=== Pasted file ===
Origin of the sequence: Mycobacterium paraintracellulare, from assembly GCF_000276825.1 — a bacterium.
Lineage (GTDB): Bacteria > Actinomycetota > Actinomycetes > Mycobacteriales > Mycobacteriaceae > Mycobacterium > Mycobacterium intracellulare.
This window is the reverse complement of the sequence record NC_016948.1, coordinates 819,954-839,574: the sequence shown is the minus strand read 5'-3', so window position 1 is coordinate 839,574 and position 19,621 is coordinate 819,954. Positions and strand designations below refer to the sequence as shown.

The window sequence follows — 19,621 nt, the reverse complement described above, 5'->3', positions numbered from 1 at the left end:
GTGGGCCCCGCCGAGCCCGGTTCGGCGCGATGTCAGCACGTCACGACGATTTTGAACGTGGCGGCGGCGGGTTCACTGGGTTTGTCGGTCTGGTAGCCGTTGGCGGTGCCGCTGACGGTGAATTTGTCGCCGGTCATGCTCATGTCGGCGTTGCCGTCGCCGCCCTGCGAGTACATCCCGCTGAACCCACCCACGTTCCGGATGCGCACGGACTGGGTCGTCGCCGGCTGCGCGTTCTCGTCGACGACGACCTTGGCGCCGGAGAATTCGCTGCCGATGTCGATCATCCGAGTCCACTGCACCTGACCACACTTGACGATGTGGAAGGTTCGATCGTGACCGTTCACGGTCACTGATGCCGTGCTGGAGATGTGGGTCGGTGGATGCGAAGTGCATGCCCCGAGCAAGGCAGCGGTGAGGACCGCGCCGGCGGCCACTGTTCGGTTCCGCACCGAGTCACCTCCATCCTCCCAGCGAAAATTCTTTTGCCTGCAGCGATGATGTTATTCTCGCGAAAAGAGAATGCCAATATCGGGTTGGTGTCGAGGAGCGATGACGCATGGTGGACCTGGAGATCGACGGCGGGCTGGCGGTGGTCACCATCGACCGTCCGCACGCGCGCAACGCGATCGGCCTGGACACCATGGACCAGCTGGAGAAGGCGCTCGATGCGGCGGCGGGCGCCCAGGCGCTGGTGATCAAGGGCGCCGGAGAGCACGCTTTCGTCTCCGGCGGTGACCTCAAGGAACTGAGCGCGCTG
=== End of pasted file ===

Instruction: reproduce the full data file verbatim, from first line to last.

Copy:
Origin of the sequence: Mycobacterium paraintracellulare, from assembly GCF_000276825.1 — a bacterium.
Lineage (GTDB): Bacteria > Actinomycetota > Actinomycetes > Mycobacteriales > Mycobacteriaceae > Mycobacterium > Mycobacterium intracellulare.
This window is the reverse complement of the sequence record NC_016948.1, coordinates 819,954-839,574: the sequence shown is the minus strand read 5'-3', so window position 1 is coordinate 839,574 and position 19,621 is coordinate 819,954. Positions and strand designations below refer to the sequence as shown.

The window sequence follows — 19,621 nt, the reverse complement described above, 5'->3', positions numbered from 1 at the left end:
GTGGGCCCCGCCGAGCCCGGTTCGGCGCGATGTCAGCACGTCACGACGATTTTGAACGTGGCGGCGGCGGGTTCACTGGGTTTGTCGGTCTGGTAGCCGTTGGCGGTGCCGCTGACGGTGAATTTGTCGCCGGTCATGCTCATGTCGGCGTTGCCGTCGCCGCCCTGCGAGTACATCCCGCTGAACCCACCCACGTTCCGGATGCGCACGGACTGGGTCGTCGCCGGCTGCGCGTTCTCGTCGACGACGACCTTGGCGCCGGAGAATTCGCTGCCGATGTCGATCATCCGAGTCCACTGCACCTGACCACACTTGACGATGTGGAAGGTTCGATCGTGACCGTTCACGGTCACTGATGCCGTGCTGGAGATGTGGGTCGGTGGATGCGAAGTGCATGCCCCGAGCAAGGCAGCGGTGAGGACCGCGCCGGCGGCCACTGTTCGGTTCCGCACCGAGTCACCTCCATCCTCCCAGCGAAAATTCTTTTGCCTGCAGCGATGATGTTATTCTCGCGAAAAGAGAATGCCAATATCGGGTTGGTGTCGAGGAGCGATGACGCATGGTGGACCTGGAGATCGACGGCGGGCTGGCGGTGGTCACCATCGACCGTCCGCACGCGCGCAACGCGATCGGCCTGGACACCATGGACCAGCTGGAGAAGGCGCTCGATGCGGCGGCGGGCGCCCAGGCGCTGGTGATCAAGGGCGCCGGAGAGCACGCTTTCGTCTCCGGCGGTGACCTCAAGGAACTGAGCGCGCTG